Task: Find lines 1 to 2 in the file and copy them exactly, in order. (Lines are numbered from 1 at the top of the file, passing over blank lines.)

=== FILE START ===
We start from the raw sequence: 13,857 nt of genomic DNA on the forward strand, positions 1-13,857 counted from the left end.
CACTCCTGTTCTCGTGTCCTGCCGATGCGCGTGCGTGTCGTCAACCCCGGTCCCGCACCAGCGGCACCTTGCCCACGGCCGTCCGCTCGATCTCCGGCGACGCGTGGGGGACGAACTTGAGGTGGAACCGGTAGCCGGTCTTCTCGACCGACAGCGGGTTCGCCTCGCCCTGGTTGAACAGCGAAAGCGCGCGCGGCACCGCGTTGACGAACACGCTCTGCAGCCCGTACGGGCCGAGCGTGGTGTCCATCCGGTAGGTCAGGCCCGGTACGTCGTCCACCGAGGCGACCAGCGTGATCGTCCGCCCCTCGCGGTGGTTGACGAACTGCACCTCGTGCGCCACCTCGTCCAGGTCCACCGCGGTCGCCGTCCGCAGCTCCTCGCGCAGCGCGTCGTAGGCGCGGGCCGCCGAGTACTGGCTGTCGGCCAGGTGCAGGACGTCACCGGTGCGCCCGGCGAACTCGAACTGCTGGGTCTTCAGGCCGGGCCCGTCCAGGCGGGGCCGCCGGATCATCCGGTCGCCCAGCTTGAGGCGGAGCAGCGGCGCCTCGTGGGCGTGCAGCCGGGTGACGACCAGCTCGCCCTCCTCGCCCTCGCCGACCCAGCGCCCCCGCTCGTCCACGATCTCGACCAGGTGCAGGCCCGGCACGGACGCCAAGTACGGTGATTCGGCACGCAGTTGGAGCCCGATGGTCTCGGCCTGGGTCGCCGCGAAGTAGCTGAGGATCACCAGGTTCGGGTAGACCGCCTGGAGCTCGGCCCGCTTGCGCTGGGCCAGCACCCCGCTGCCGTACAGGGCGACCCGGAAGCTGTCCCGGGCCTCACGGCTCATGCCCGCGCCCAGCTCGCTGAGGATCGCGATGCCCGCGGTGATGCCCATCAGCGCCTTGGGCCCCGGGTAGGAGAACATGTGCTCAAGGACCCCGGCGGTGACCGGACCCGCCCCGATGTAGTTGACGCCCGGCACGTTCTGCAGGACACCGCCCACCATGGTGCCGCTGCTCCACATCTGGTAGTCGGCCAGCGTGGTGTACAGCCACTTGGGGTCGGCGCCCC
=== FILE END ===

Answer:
We start from the raw sequence: 13,857 nt of genomic DNA on the forward strand, positions 1-13,857 counted from the left end.
CACTCCTGTTCTCGTGTCCTGCCGATGCGCGTGCGTGTCGTCAACCCCGGTCCCGCACCAGCGGCACCTTGCCCACGGCCGTCCGCTCGATCTCCGGCGACGCGTGGGGGACGAACTTGAGGTGGAACCGGTAGCCGGTCTTCTCGACCGACAGCGGGTTCGCCTCGCCCTGGTTGAACAGCGAAAGCGCGCGCGGCACCGCGTTGACGAACACGCTCTGCAGCCCGTACGGGCCGAGCGTGGTGTCCATCCGGTAGGTCAGGCCCGGTACGTCGTCCACCGAGGCGACCAGCGTGATCGTCCGCCCCTCGCGGTGGTTGACGAACTGCACCTCGTGCGCCACCTCGTCCAGGTCCACCGCGGTCGCCGTCCGCAGCTCCTCGCGCAGCGCGTCGTAGGCGCGGGCCGCCGAGTACTGGCTGTCGGCCAGGTGCAGGACGTCACCGGTGCGCCCGGCGAACTCGAACTGCTGGGTCTTCAGGCCGGGCCCGTCCAGGCGGGGCCGCCGGATCATCCGGTCGCCCAGCTTGAGGCGGAGCAGCGGCGCCTCGTGGGCGTGCAGCCGGGTGACGACCAGCTCGCCCTCCTCGCCCTCGCCGACCCAGCGCCCCCGCTCGTCCACGATCTCGACCAGGTGCAGGCCCGGCACGGACGCCAAGTACGGTGATTCGGCACGCAGTTGGAGCCCGATGGTCTCGGCCTGGGTCGCCGCGAAGTAGCTGAGGATCACCAGGTTCGGGTAGACCGCCTGGAGCTCGGCCCGCTTGCGCTGGGCCAGCACCCCGCTGCCGTACAGGGCGACCCGGAAGCTGTCCCGGGCCTCACGGCTCATGCCCGCGCCCAGCTCGCTGAGGATCGCGATGCCCGCGGTGATGCCCATCAGCGCCTTGGGCCCCGGGTAGGAGAACATGTGCTCAAGGACCCCGGCGGTGACCGGACCCGCCCCGATGTAGTTGACGCCCGGCACGTTCTGCAGGACACCGCCCACCATGGTGCCGCTGCTCCACATCTGGTAGTCGGCCAGCGTGGTGTACAGCCACTTGGGGTCGGCGCCCC